3. The state of laboratory animals. These animals have progressed to a horrendously painful, suffering state. If the authors were truly measuring tumor incidence they would have been able to stop when the tumors were the size of a pea and then humanely euthanized the animals. These animals were deliberately kept alive to grow bigger tumors, forced to suffer for this photo. This raises severe ethical questions about the author team. Their need for this shock photo exceeds their ethics for humane treatment and respect for lab animals.
  4. The use of the term “GMO”. If the figure was going to show a meaningful association between a treatment and effect, it would have precisely reported the nature of the treatment. “GMO” is not a treatment. It is not even a scientific term. A real figure would have simply noted the precise gene or genetic line changed. There is nothing inherently plausible in any transgenic plant that can cause tumors. If there was something specific about that line of feed, that should have been how the panels were labeled. This shows agenda. The authors needed the term GMO next to that rat for scare value.
  5. Five years later, no independent validation. Certainly if a technology used to produce ingredients in 70% of grocery store products was causing tumor growth in its consumers, that would be of scientific interest. But the story blew up in September of 2012 and then fell flat with the research community. There was no independent repetition of these results. There was no expansion of the study by other experts in tumor biology or oncology. It did not seed future research efforts or open new avenues of tumor and cancer research. The work was dead on arrival, which says a lot.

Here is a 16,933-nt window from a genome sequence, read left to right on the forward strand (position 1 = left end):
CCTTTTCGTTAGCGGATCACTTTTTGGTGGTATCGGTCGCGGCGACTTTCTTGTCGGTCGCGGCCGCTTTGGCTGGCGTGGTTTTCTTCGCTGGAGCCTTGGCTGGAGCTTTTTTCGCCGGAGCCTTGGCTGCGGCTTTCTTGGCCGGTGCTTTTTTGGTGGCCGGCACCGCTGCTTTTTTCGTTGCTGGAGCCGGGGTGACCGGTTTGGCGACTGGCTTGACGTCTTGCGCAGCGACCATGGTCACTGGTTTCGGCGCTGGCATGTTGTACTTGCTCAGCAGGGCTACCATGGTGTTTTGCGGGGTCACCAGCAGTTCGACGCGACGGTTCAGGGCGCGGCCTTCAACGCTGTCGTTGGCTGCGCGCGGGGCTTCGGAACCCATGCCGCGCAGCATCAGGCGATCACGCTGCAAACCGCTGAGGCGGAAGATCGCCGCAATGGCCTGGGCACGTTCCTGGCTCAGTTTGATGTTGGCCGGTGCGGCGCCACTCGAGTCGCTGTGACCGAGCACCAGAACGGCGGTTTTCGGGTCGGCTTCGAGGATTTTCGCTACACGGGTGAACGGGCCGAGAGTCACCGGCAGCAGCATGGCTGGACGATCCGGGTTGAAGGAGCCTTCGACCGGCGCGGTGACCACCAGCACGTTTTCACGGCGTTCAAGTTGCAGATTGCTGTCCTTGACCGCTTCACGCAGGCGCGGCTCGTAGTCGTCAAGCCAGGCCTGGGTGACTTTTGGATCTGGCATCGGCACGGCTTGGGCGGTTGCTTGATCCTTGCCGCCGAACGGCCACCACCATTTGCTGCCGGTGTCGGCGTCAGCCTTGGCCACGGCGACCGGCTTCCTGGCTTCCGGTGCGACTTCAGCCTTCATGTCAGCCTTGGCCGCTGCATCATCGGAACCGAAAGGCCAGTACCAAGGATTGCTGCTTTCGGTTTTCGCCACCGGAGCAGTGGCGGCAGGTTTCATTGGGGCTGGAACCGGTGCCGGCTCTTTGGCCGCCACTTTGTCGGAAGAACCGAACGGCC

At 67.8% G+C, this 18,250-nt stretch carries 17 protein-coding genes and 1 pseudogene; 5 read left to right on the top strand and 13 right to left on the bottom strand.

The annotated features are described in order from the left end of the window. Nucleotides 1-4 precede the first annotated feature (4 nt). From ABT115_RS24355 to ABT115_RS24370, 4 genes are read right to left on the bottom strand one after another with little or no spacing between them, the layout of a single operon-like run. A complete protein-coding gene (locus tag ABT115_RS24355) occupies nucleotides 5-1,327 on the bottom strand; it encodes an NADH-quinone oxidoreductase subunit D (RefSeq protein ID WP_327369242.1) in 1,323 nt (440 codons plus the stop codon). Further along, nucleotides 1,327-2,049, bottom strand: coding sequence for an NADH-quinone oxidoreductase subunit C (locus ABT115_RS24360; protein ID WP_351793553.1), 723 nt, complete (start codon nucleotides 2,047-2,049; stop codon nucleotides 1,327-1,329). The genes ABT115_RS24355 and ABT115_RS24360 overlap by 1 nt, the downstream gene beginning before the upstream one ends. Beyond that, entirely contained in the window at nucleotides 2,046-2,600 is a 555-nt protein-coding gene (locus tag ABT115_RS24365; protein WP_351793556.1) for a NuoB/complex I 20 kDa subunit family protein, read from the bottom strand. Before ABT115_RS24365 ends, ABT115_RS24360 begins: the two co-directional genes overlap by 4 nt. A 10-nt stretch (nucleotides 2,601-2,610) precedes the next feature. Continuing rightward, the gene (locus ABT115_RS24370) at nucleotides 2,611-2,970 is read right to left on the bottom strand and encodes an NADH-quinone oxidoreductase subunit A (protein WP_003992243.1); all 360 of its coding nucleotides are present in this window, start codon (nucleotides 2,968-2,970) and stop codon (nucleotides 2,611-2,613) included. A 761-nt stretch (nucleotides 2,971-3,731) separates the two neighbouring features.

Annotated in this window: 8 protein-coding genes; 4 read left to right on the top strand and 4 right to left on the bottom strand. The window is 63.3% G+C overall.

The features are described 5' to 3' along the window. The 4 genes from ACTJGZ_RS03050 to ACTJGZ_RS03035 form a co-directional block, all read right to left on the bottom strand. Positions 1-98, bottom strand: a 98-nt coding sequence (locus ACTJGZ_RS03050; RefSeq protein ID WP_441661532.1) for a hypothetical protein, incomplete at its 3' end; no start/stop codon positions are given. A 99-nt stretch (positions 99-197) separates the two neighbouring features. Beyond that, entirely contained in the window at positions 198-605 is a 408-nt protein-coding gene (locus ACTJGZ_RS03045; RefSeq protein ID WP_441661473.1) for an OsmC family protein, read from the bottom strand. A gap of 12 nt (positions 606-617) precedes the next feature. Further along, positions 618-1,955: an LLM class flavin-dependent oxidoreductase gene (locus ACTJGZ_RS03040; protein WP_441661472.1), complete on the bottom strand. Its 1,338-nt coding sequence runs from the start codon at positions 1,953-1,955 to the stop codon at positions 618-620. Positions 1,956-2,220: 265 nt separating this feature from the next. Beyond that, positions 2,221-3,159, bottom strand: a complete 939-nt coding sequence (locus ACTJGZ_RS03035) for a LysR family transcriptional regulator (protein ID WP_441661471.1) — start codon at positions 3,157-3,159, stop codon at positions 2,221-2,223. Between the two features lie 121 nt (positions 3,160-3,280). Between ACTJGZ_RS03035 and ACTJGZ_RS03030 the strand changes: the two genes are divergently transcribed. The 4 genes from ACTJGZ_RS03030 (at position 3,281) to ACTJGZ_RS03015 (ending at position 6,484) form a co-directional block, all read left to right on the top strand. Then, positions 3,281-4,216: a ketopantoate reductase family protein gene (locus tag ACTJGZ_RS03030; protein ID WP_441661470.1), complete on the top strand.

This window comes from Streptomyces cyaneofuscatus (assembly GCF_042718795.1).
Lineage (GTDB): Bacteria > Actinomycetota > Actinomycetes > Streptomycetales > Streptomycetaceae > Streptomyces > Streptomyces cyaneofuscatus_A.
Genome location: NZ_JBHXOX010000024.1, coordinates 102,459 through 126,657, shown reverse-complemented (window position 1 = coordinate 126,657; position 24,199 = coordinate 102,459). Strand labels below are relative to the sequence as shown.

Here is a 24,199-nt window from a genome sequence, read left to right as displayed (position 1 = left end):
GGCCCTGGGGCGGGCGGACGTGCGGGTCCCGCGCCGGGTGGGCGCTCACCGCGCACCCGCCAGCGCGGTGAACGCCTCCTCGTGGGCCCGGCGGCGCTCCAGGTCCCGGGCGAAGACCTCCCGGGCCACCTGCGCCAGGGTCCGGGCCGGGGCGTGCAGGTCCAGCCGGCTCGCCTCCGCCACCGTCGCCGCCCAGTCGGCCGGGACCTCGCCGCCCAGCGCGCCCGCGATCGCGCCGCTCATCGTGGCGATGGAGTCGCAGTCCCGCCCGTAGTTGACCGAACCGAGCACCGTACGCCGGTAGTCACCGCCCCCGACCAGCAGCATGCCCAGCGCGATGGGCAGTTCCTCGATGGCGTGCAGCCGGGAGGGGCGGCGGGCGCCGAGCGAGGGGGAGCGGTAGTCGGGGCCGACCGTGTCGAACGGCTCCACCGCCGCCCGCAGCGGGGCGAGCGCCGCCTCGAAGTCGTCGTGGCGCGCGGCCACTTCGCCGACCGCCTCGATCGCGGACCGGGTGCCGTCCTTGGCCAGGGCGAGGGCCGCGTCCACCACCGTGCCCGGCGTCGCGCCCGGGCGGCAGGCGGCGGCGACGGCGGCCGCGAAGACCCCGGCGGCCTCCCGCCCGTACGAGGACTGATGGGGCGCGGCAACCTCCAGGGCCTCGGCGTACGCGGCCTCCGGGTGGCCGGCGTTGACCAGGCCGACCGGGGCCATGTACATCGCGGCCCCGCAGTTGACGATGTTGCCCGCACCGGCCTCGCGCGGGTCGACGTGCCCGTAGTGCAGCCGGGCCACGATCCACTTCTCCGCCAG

Again, this work was cited as justification to terminate use of genetically engineered crops in several countries. This paper, a political statement manufactured with poor scientific rigor, has a body count. This paper stopped deployment of crops in places where the world’s poorest subsistence farmers could have benefited. This paper let people go hungry, and when 21,000 people die every day from malnutrition, this paper is responsible for at least some of them.

Related article:  A behind the scenes look at pesticide use in organic orchards, vineyards and fresh produce

Scholarly work became propaganda for a broken movement. Our scientific literature was exploited to propagate fear. A failed peer review kept food from the mouths of many.

Looking back at this paper, five long years ago, it reminds us that the best evidence an anti-scientific movement has does not fare well over time, and has had serious consequences that harm those in need.

Kevin M. Folta is a Professor and Chairman of the Horticultural Sciences Department at the University of Florida. He teaches science communication workshops for scientists and ag professionals, and hosts the weekly podcast Talking Biotech. Follow him on twitter @kevinfolta

This article was originally published on Medium as The Rats that Kill and has been republished here with permission.

The GLP featured this article to reflect the diversity of news, opinion and analysis. The viewpoint is the author’s own. The GLP’s goal is to stimulate constructive discourse on challenging science issues.